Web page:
Mid April marked my second time traveling to Alaska on a whim to escape sad snowboarding condition in the Northwest. Two season’s in a row and my tastebud for Alaskan terrain has definitely matured, now to the point of hunger. Alaska is a far off land though and I was on the fence about making it back this spring. It took an invite from Ben [Ipsen] to motivate me. He offered a free day of heli-skiing, which would be my first time flying for turns.
Two week before the trip, I started searching for a ride to Valdez to avoid a pricey additional plane ticket. I tracked down Ryan Elliot on Facebook. Ryan is a previous Big Flakes rider found in edits from the Mt.Hood terrain park back in 2011/2012. He currently lives in Anchorage with his wife and kids. Ryan ended up dragging me and his two 2013 Skidoos to Thompson Pass, early on a Saturday morning after a I endured a red-eye flight.
For a trip plagued by down days and heavy snow, Ryan and I scored that first afternoon. We unloaded sleds at 3pm and rode three lines by 8pm. Lap’s two and three were up the Loveland glacier in a feature packed zone. We kicked the snowboarding adventure off with a solid 15 plus foot cliff hit mid-line and many smaller hits below. Ryan was riding strong like the Juno graduate he is, spinning off any natural lip in his sight. Finishing at a ridge top, basking in evening sunlight at 8pm, my red-eye flight had paid off. Springtime in Alaska can be a beautiful thing.
Traveling is not always filled with unicorns and rainbows. Weather turns fast, especially in Alaska. I saw only two days of sun while in Valdez for seven days of riding. We managed to get out and wait for fair weather pockets so not all days were a total loss of boarding. The trip quickly changed with the twist in the weather. My adventure became special in a new way. I got to see Valdez and Thompson Pass in the eyes of a seasonal-local. Ben has spent the past six springs in Valdez working for heli operators. Following Ben around for a week, visiting his friends in town, drinking beers with the locals or pass campers, walking around the harbor in the evenings, it all felt like I was getting a glimpse into what living a snowboarder’s lifestyle in Valdez is like. I have Ben and his low budget, in-town lodging to thank for this unique view that few tourist would ever see.
We partied almost as hard as the weather partied. One night seemed especially vacation like and sums up “life on the Pass”, so let me describe.
It started with beers in town at the ASG [Alaska Snowboard Guides] hotel room where the guides come off the Pass to freshen up. We were trying to line up a day of deep sea fishing but the weather wouldn’t allow it. Our alternative plan was to head up the Pass to make party in the falling snow. Ben and I jumped in an RV heading out of town with little to no supplies. We arrived at the ASG basecamp to the sound of a new semi-auto 22 with extra clip being fired off, 20 rounds at a time.
The ASG vans were loading up to take the full crew (guests and staff) 15miles up the road to a heli operation with a restaurant and a bar. Little did I know that our crew was filled with members of the “Thompson Pass Pirates”. We sailed into the parking lot with firecrackers blasting. As you can imagine, we drank and shit talked, played pool and ate fish tacos, partying like there was no skiing or fishing tomorrow. ASG captain Dave, laid into it thick with two attempted fights after he kicked a beloved plastic penguin beer funnel. He exited in the same fashion he entered, lighting off a shell from inside the van and chucking it under the front porch of the Rendezvou as we rolled out, back to the tailgate parking lot to crash in RVs.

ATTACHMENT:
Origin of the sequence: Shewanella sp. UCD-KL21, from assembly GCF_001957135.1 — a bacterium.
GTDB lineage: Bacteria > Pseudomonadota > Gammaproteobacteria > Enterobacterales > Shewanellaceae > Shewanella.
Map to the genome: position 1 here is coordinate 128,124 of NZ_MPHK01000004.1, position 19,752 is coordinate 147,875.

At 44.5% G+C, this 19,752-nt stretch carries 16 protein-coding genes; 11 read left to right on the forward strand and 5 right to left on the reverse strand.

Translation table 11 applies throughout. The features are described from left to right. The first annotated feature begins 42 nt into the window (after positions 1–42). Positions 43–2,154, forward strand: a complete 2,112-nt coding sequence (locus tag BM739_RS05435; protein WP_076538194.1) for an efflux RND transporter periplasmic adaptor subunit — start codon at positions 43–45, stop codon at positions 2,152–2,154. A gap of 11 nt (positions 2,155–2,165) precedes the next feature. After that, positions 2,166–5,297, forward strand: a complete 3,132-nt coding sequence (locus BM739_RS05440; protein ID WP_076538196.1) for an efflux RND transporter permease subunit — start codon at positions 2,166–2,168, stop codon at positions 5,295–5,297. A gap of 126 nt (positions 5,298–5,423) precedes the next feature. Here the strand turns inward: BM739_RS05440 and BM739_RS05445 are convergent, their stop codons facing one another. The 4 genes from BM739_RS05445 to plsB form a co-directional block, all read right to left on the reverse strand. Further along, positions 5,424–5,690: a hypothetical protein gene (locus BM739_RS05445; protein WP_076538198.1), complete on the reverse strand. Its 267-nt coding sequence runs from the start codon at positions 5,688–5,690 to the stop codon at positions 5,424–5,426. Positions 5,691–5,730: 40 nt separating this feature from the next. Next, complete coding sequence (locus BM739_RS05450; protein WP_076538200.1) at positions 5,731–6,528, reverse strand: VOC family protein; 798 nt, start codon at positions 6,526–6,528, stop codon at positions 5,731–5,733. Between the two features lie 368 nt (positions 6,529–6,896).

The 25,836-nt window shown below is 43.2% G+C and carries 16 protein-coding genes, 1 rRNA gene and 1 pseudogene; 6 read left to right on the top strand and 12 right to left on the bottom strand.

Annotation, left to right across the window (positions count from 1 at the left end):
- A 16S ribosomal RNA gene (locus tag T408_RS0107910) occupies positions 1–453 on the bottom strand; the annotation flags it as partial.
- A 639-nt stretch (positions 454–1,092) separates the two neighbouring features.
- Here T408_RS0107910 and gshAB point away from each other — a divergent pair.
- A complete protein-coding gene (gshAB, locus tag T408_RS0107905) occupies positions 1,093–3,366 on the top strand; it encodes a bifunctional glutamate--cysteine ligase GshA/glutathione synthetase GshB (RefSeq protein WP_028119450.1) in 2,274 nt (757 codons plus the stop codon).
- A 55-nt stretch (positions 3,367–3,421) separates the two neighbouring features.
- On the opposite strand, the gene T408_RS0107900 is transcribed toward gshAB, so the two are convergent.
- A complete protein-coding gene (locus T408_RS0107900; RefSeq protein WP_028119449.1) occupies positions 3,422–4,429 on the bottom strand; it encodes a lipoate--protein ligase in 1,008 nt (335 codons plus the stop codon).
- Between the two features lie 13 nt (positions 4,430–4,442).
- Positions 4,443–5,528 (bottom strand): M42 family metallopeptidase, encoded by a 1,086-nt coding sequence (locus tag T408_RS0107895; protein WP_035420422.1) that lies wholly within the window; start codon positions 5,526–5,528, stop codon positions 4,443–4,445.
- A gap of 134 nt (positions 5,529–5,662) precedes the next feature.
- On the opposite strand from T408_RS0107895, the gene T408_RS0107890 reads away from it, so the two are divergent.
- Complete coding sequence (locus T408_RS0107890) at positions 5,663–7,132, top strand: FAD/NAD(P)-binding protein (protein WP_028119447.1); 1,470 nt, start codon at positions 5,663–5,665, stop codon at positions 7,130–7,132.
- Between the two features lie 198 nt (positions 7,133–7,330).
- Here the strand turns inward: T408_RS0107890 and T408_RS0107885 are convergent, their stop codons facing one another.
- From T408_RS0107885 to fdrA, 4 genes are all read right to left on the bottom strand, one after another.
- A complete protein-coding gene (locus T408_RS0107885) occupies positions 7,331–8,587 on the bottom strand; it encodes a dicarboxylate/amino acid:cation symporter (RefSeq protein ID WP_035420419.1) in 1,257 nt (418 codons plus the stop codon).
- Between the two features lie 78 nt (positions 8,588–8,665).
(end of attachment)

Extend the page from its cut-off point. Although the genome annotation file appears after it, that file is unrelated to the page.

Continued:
The highlight of my trip is without a doubt, the day heli-boarding with H20 Heli. Ben hooked it up in a serious way. It took me the full day of riding to realize what an amazing luxury heli-skiing is and how lucky I was to partake for free. On the Monday of my trip, it went blue; Valdez, no clouds, perfect snow blue. There was three feet of fresh snow since the last groups had been out to H20’s private terrain that they hold under a special forest service permit. They shuttled our group of five riders and one guide, one of four public groups sharing a ship, out to their terrain near the Woodward glacier. Sunny, our guide, did a great job of laying in boundaries along ridge lines in fresh snow, for our group to tear up. We rode four different slopes during our six laps. You can pay for more laps in a day but be ready to open your wallet to do so. Ben and I kept it at six great runs, most of which dropped at least 2k vertical feet each. The Scale of the mountains in AK is hard to understand until you’re halfway down your run and out of breath. My GoPro footage does the day no justice. Amazing snow, awesome terrain, all accessed by the most scenic helicopter ride you could ask for.
I left Alaska with less boarding time than I would have liked but that’s not a bad thing. I met so many nice people with the added down time. You see other skiers waiting out storms, a little restless, tinkering with their setup or sled. These people are happy. They are excited to put down their normal jobs and lives so they can congregate on the Pass. From all over the world, they come to wait out storms so they can scare themselves on big lines that hold deep, stable powder. That’s a decision and level of motivation I respect. It rekindles the fire to meet so many people amped on snow-sports and big mountains. Thompson Pass is a place I hope and return to over and over again.